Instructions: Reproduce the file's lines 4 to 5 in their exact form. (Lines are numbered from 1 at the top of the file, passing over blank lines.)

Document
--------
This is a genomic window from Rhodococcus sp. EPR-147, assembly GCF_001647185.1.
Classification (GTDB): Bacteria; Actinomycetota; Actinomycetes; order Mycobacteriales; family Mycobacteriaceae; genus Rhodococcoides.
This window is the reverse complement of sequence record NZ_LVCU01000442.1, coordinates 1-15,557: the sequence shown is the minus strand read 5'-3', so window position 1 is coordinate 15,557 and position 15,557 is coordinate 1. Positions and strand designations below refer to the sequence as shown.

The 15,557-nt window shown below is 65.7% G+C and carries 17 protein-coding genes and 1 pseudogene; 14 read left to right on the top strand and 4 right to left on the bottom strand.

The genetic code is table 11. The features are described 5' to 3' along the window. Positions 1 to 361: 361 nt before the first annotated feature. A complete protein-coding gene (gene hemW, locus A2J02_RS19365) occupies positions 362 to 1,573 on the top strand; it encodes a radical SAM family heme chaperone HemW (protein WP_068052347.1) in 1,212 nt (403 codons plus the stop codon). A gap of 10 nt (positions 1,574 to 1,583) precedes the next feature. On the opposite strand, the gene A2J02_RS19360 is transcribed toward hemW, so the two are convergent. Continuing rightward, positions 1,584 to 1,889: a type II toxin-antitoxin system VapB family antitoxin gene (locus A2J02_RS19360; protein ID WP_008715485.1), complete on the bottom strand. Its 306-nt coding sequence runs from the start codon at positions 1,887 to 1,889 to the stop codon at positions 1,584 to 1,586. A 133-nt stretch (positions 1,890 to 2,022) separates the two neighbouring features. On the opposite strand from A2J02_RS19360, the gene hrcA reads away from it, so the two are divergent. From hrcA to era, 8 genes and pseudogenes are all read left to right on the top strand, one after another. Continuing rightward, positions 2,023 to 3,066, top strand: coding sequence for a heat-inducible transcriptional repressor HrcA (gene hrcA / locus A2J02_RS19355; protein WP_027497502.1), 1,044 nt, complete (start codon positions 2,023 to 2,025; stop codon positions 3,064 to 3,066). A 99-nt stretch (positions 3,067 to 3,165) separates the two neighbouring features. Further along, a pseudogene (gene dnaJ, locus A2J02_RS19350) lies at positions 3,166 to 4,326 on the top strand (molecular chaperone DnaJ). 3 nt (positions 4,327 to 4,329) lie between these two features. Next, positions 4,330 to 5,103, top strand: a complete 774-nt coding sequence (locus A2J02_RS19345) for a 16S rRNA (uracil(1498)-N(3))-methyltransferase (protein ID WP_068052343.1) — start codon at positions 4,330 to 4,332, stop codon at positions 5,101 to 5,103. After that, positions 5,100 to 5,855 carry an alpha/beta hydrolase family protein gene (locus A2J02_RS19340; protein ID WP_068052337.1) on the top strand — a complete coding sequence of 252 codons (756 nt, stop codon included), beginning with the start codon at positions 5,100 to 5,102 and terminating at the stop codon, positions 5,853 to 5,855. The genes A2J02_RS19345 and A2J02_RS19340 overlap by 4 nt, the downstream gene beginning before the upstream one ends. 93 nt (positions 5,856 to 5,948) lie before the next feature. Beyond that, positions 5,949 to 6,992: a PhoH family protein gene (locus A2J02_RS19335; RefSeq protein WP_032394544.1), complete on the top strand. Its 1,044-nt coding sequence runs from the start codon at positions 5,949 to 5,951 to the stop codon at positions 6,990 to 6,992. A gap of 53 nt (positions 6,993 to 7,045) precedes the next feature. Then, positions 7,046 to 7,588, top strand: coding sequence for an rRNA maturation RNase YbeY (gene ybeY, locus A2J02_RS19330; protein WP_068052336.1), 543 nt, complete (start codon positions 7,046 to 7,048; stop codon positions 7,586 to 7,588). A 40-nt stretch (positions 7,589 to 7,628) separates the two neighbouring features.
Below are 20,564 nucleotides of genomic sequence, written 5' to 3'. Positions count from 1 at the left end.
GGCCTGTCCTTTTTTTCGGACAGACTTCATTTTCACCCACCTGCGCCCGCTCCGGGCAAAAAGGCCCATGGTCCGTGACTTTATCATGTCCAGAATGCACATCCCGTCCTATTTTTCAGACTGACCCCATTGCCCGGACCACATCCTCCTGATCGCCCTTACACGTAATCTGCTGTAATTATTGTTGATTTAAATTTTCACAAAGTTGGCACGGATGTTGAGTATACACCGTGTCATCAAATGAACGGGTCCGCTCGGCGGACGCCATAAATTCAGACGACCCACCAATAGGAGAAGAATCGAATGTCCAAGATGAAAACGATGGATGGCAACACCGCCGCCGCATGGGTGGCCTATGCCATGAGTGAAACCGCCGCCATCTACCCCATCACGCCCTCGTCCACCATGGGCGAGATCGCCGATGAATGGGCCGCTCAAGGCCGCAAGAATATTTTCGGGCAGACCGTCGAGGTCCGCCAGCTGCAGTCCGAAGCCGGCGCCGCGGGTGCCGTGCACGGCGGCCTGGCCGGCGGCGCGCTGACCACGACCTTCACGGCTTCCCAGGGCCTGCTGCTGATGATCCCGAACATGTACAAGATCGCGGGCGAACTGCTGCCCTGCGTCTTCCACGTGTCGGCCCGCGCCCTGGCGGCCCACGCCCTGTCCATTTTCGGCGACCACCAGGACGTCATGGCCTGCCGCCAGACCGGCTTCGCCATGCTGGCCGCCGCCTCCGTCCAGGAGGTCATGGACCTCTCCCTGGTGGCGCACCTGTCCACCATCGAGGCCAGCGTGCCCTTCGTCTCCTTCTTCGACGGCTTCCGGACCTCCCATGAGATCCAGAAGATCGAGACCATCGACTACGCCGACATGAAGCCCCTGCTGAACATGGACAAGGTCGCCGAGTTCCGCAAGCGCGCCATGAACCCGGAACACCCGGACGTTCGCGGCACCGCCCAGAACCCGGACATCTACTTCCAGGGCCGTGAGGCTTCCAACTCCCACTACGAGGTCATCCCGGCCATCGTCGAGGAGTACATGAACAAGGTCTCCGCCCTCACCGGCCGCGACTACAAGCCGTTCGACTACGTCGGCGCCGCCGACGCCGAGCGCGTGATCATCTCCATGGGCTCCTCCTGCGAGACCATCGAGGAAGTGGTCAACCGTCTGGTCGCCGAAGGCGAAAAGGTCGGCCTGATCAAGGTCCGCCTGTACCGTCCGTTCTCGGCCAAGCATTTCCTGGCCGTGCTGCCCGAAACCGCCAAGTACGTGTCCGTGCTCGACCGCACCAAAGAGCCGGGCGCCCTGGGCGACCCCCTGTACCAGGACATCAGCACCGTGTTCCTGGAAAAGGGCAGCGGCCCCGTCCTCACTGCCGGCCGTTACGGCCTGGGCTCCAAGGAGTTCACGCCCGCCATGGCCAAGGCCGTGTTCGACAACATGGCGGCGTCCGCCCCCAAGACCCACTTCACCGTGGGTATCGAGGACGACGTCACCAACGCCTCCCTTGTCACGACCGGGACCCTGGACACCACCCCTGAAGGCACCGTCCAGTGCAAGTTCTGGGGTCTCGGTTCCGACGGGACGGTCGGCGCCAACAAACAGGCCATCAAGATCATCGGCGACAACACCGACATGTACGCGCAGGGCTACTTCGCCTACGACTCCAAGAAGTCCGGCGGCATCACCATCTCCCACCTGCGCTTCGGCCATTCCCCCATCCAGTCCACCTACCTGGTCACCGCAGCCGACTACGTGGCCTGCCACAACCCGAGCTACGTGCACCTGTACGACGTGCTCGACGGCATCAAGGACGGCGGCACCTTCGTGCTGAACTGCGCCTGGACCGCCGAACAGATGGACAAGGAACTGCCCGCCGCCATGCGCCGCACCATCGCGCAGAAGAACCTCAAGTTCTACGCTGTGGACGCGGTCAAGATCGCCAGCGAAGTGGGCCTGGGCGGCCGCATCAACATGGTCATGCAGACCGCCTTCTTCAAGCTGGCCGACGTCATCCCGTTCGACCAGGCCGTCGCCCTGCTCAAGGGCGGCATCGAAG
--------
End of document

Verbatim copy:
The 15,557-nt window shown below is 65.7% G+C and carries 17 protein-coding genes and 1 pseudogene; 14 read left to right on the top strand and 4 right to left on the bottom strand.

The genetic code is table 11. The features are described 5' to 3' along the window. Positions 1 to 361: 361 nt before the first annotated feature. A complete protein-coding gene (gene hemW, locus A2J02_RS19365) occupies positions 362 to 1,573 on the top strand; it encodes a radical SAM family heme chaperone HemW (protein WP_068052347.1) in 1,212 nt (403 codons plus the stop codon). A gap of 10 nt (positions 1,574 to 1,583) precedes the next feature. On the opposite strand, the gene A2J02_RS19360 is transcribed toward hemW, so the two are convergent. Continuing rightward, positions 1,584 to 1,889: a type II toxin-antitoxin system VapB family antitoxin gene (locus A2J02_RS19360; protein ID WP_008715485.1), complete on the bottom strand. Its 306-nt coding sequence runs from the start codon at positions 1,887 to 1,889 to the stop codon at positions 1,584 to 1,586. A 133-nt stretch (positions 1,890 to 2,022) separates the two neighbouring features. On the opposite strand from A2J02_RS19360, the gene hrcA reads away from it, so the two are divergent. From hrcA to era, 8 genes and pseudogenes are all read left to right on the top strand, one after another. Continuing rightward, positions 2,023 to 3,066, top strand: coding sequence for a heat-inducible transcriptional repressor HrcA (gene hrcA / locus A2J02_RS19355; protein WP_027497502.1), 1,044 nt, complete (start codon positions 2,023 to 2,025; stop codon positions 3,064 to 3,066). A 99-nt stretch (positions 3,067 to 3,165) separates the two neighbouring features. Further along, a pseudogene (gene dnaJ, locus A2J02_RS19350) lies at positions 3,166 to 4,326 on the top strand (molecular chaperone DnaJ). 3 nt (positions 4,327 to 4,329) lie between these two features. Next, positions 4,330 to 5,103, top strand: a complete 774-nt coding sequence (locus A2J02_RS19345) for a 16S rRNA (uracil(1498)-N(3))-methyltransferase (protein ID WP_068052343.1) — start codon at positions 4,330 to 4,332, stop codon at positions 5,101 to 5,103. After that, positions 5,100 to 5,855 carry an alpha/beta hydrolase family protein gene (locus A2J02_RS19340; protein ID WP_068052337.1) on the top strand — a complete coding sequence of 252 codons (756 nt, stop codon included), beginning with the start codon at positions 5,100 to 5,102 and terminating at the stop codon, positions 5,853 to 5,855. The genes A2J02_RS19345 and A2J02_RS19340 overlap by 4 nt, the downstream gene beginning before the upstream one ends. 93 nt (positions 5,856 to 5,948) lie before the next feature. Beyond that, positions 5,949 to 6,992: a PhoH family protein gene (locus A2J02_RS19335; RefSeq protein WP_032394544.1), complete on the top strand. Its 1,044-nt coding sequence runs from the start codon at positions 5,949 to 5,951 to the stop codon at positions 6,990 to 6,992. A gap of 53 nt (positions 6,993 to 7,045) precedes the next feature. Then, positions 7,046 to 7,588, top strand: coding sequence for an rRNA maturation RNase YbeY (gene ybeY, locus A2J02_RS19330; protein WP_068052336.1), 543 nt, complete (start codon positions 7,046 to 7,048; stop codon positions 7,586 to 7,588). A 40-nt stretch (positions 7,589 to 7,628) separates the two neighbouring features.